WASHINGTON (WUSA9) -- It sounds like an experiment from the movie Jurassic Park, bringing extinct animals back to life.
On Friday, experts from around the globe talked about how to do just that. They came together at the National Geographic Museum to talk about De-Extinction.
"We do have the DNA, we've been exploring specimens in museums, most of the specimens represent a genetic arc, waiting for us to get our technology into shape," said Professor Mike Archer of the University of New South Wales.
The organization called Restore and Revive brought all these experts together to bring back animals that went extinct because of human activity.
This is not about bringing dinosaurs back to life. Most of the animals have been extinct for a few hundred years or less. They won't cause harm by returning to their natural environment; instead, they will restore the balance that the area needs.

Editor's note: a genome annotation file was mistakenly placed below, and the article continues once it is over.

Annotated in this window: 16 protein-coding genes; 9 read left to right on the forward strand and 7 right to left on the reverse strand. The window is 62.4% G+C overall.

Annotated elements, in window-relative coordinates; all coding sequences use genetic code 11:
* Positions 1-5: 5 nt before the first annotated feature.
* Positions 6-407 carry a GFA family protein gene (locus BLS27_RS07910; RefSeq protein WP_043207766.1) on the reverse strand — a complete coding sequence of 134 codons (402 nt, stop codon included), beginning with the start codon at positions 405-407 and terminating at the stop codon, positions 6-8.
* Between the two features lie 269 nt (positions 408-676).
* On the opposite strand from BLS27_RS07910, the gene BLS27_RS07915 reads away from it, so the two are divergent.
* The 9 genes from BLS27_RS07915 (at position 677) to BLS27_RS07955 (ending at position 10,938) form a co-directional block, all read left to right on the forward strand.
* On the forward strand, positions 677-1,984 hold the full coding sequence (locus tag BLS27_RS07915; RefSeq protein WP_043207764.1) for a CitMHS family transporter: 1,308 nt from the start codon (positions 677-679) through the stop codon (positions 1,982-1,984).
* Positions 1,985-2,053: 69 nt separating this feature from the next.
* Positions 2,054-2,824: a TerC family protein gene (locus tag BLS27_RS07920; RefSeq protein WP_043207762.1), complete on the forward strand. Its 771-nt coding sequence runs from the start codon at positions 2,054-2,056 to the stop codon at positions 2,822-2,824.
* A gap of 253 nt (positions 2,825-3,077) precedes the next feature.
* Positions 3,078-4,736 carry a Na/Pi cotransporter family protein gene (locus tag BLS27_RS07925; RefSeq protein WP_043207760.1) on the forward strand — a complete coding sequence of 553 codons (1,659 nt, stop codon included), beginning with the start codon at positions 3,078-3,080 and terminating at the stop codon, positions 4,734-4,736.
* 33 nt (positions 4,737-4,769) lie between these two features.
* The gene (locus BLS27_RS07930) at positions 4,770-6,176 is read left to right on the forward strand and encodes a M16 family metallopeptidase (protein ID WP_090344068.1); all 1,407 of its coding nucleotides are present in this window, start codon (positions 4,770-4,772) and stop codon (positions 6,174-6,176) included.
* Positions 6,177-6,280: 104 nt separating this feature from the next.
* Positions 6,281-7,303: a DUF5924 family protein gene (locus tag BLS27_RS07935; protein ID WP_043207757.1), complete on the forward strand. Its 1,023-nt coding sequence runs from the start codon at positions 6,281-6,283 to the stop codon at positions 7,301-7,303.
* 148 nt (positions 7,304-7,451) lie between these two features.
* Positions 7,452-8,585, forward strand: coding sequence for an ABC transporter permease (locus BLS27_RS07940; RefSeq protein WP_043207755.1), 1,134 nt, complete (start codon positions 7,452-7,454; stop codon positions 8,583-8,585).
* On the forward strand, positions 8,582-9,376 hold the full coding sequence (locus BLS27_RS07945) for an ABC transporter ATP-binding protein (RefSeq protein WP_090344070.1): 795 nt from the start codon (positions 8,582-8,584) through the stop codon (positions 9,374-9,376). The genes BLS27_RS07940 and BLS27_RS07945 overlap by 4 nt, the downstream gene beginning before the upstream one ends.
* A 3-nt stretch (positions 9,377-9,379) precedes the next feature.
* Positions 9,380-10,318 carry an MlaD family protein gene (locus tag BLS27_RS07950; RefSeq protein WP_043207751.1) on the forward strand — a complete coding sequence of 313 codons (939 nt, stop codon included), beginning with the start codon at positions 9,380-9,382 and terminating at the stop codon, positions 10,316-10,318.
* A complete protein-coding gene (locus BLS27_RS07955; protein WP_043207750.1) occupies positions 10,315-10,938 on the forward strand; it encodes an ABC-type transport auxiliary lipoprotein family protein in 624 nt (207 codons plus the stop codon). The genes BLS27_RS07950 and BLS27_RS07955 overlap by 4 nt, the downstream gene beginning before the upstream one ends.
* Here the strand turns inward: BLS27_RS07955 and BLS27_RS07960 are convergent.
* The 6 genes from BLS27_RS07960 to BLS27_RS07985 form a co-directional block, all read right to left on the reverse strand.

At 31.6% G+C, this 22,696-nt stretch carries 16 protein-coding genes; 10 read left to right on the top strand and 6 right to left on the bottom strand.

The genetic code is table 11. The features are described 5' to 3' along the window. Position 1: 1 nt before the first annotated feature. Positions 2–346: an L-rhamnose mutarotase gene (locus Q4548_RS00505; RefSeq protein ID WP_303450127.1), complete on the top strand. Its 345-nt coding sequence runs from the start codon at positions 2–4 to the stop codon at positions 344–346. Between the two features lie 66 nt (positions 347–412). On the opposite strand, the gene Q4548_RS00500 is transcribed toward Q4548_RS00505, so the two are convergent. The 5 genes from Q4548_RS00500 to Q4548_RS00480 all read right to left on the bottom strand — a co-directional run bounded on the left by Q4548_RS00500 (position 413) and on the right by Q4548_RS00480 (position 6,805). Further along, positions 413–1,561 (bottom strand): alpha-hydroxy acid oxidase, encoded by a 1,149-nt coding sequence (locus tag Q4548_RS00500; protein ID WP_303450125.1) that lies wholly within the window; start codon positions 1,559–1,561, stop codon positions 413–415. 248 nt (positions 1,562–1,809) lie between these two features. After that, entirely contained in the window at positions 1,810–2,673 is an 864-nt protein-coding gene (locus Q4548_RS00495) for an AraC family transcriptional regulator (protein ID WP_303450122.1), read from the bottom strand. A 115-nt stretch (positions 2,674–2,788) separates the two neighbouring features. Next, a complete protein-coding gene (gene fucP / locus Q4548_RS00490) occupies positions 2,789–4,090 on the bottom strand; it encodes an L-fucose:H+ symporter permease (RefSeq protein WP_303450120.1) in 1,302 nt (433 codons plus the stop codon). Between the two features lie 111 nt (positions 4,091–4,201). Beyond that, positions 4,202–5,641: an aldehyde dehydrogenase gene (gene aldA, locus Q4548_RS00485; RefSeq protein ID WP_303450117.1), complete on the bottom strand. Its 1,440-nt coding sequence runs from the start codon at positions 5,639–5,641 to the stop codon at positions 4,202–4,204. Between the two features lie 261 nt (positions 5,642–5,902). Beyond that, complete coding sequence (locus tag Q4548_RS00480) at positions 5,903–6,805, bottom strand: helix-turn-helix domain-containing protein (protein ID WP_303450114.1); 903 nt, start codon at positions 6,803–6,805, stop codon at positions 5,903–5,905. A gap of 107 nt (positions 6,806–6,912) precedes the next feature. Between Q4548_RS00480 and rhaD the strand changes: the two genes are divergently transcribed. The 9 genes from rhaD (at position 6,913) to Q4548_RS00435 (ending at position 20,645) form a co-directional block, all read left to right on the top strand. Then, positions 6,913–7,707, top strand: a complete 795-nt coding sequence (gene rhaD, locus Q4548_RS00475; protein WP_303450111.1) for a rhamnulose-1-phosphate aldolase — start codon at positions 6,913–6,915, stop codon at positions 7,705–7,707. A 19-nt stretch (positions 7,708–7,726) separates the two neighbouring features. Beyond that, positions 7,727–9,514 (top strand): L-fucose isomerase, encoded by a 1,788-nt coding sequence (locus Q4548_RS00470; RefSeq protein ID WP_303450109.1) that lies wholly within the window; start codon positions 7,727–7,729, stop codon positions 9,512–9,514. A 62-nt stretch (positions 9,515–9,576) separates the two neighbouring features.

"You pull a key animal out of an environment, and a lot of other animals that depended on it slowly start to disappear," Archer said.
The goal is to reverse that trend.
The scientists on this project have different motivations, but none of them are trying to put together a prehistoric zoo.
"The goal here is not to do a stunt, to get some zoo freaks. The goal is to see if we could bring back populations of these species and eventually reintroduce them into the wild," said Jamie Shreeve, the Science Editor of National Geographic Magazine.